Detailed industrywide data is not available, but financial practices also played a part. In late 2017, national authorities in Beijing cracked down on “micro-lending,” the practice of issuing unauthorized, unregulated consumer loans via mobile phone apps or person-to-person agreements.
It was a seemingly innocuous measure to introduce more regulation into China’s buoyant economy. At the time, micro-lending was estimated to represent about $150 billion a year in transactions. But the lending practice had been allowing many high-risk consumers — especially young people — to buy new cars based mostly on their personal optimism about being able to repay. After the new regulation, auto sales began to decline almost immediately.
Another factor contributing to China’s change of fortune: the loss of tax incentives for small vehicles, according to John Zeng, Asia director at LMC Automotive, a market consultancy.
In an effort to goose sales of domestic autos, which tend to be smaller and less powerful, Beijing had implemented a tax break on purchases of vehicles with engines of 1.6 liters or less. In October 2015, Beijing halved the tax break to 5 percent. The incentive was phased out at the end of 2017.
“Our calculation shows the tax cut had boosted vehicle sales by 4 million to 5 million in the 2015-2017 period,” Zeng said.
Forecasters correctly predicted that industry volume would take a hit in 2018 and 2019. They believed that in 2020, vehicle demand in China would recover from the tax incentive phaseout.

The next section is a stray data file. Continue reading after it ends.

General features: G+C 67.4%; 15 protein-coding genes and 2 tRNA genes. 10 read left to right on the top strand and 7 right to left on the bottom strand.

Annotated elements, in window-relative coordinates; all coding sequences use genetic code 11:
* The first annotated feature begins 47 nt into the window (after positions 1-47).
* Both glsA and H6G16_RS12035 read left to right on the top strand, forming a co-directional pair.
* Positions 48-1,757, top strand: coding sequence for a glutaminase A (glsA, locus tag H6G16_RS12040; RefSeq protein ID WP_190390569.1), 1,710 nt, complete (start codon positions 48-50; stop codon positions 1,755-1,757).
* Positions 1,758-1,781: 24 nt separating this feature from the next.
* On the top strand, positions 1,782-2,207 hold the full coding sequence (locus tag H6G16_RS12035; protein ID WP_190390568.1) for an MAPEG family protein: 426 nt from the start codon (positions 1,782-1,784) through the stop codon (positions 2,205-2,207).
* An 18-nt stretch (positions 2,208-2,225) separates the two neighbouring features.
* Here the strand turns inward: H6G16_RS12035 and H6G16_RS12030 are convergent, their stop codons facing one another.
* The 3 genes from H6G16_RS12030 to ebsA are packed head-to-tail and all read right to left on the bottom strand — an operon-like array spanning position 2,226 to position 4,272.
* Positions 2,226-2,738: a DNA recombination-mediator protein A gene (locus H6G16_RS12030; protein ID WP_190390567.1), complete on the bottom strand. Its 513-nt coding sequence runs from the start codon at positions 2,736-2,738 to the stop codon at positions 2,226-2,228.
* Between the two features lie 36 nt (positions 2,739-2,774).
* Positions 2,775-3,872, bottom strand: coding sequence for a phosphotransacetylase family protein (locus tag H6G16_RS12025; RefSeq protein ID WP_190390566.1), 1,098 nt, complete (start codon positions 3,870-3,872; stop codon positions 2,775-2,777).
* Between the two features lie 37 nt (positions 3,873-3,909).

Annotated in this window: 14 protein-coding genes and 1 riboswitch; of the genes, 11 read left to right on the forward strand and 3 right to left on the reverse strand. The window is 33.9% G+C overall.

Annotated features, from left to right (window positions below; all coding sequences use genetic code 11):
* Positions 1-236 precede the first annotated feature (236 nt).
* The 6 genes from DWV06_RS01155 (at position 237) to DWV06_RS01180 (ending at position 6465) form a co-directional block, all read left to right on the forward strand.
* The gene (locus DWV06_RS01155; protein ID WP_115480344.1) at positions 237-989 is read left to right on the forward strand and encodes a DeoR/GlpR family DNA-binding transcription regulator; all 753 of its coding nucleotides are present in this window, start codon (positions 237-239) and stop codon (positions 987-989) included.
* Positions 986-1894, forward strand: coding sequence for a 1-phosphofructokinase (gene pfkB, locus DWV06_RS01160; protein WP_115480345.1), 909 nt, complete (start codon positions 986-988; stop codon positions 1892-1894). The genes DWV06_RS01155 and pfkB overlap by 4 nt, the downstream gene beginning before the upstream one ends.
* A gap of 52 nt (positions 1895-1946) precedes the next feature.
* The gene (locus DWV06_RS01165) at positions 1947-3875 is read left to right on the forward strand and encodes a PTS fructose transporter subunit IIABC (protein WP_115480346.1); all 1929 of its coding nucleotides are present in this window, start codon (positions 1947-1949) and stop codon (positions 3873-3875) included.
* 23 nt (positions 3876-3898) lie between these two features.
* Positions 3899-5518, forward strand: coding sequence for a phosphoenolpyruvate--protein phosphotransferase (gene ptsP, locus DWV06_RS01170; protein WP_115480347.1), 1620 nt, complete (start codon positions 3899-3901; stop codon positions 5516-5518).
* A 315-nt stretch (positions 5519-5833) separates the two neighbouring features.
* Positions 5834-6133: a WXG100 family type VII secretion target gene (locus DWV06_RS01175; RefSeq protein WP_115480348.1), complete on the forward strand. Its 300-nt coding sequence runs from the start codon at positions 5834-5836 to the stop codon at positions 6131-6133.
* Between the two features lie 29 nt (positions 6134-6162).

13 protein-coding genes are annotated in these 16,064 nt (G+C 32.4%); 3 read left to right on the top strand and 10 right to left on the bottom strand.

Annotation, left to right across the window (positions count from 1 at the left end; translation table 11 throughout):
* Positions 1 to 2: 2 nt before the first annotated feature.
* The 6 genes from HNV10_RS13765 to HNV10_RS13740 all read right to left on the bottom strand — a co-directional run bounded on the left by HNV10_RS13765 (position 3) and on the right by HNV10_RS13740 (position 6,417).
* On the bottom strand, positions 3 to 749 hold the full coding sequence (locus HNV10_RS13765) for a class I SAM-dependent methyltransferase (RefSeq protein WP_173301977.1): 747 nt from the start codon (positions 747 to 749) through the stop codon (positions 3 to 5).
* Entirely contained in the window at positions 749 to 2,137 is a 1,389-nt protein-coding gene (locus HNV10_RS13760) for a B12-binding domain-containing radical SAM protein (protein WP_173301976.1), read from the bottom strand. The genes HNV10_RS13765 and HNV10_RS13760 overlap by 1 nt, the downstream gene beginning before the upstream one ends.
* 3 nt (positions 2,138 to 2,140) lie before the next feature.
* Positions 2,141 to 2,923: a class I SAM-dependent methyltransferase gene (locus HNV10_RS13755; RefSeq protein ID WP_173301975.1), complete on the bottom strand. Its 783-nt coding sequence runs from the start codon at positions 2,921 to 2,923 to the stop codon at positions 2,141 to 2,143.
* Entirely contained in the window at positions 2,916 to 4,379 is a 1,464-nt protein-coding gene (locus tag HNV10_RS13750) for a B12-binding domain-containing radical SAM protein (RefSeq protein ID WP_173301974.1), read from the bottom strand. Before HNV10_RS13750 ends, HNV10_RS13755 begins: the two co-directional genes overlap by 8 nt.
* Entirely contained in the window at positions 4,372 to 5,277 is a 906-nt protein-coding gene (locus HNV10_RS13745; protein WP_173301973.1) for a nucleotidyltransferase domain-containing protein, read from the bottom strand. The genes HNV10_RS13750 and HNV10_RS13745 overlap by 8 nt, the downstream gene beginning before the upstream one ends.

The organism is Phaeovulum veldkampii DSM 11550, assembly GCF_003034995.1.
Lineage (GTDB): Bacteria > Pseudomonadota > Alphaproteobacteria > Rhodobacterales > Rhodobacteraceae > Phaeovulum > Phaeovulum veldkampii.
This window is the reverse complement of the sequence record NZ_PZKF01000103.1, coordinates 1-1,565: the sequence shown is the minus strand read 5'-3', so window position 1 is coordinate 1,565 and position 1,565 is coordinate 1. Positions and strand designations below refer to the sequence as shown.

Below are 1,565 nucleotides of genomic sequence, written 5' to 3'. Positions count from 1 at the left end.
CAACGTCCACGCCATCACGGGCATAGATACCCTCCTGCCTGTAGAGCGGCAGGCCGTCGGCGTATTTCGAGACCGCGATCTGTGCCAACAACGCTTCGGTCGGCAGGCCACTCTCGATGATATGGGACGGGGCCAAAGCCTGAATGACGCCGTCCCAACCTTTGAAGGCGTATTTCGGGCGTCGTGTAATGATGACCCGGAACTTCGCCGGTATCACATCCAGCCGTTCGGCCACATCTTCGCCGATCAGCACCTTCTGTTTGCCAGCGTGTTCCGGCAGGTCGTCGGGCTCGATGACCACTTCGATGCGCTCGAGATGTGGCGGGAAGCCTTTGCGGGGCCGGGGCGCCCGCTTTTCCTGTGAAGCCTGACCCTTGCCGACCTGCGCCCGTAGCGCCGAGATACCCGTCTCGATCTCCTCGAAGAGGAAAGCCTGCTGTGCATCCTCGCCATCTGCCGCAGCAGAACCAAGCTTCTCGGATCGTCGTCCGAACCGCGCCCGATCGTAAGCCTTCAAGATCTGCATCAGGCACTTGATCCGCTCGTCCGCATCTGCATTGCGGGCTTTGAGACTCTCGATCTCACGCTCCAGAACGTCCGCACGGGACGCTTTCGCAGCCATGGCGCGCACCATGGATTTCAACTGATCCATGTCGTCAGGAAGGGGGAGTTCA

Instead of a rebound 2020 brought the coronavirus pandemic and the lockdown of China’s manufacturers, retailers and shoppers.
The virus outbreak started in China and was brought under control in mid-March, just as other countries such as the United States began to experience it. Because the lockdown was managed in a relatively short period, China’s new-vehicle sales increased for the following three months.
The China Association of Automobile Manufacturers reported that June sales of new light vehicles (sedans, crossovers, SUVs, multipurpose vehicles and minibuses) gained 1.8 percent compared with a year ago.
Ford Motor Co. reported that its sales results in China showed a 3 percent gain in June, Ford’s first year-over-year improvement in three years.
Sales for the first six months of 2020 fell 22 percent from a year earlier, to roughly 7,873,000, according to the association. Since April, the rebound in new-vehicle sales has been mainly driven by demand for commercial vehicles.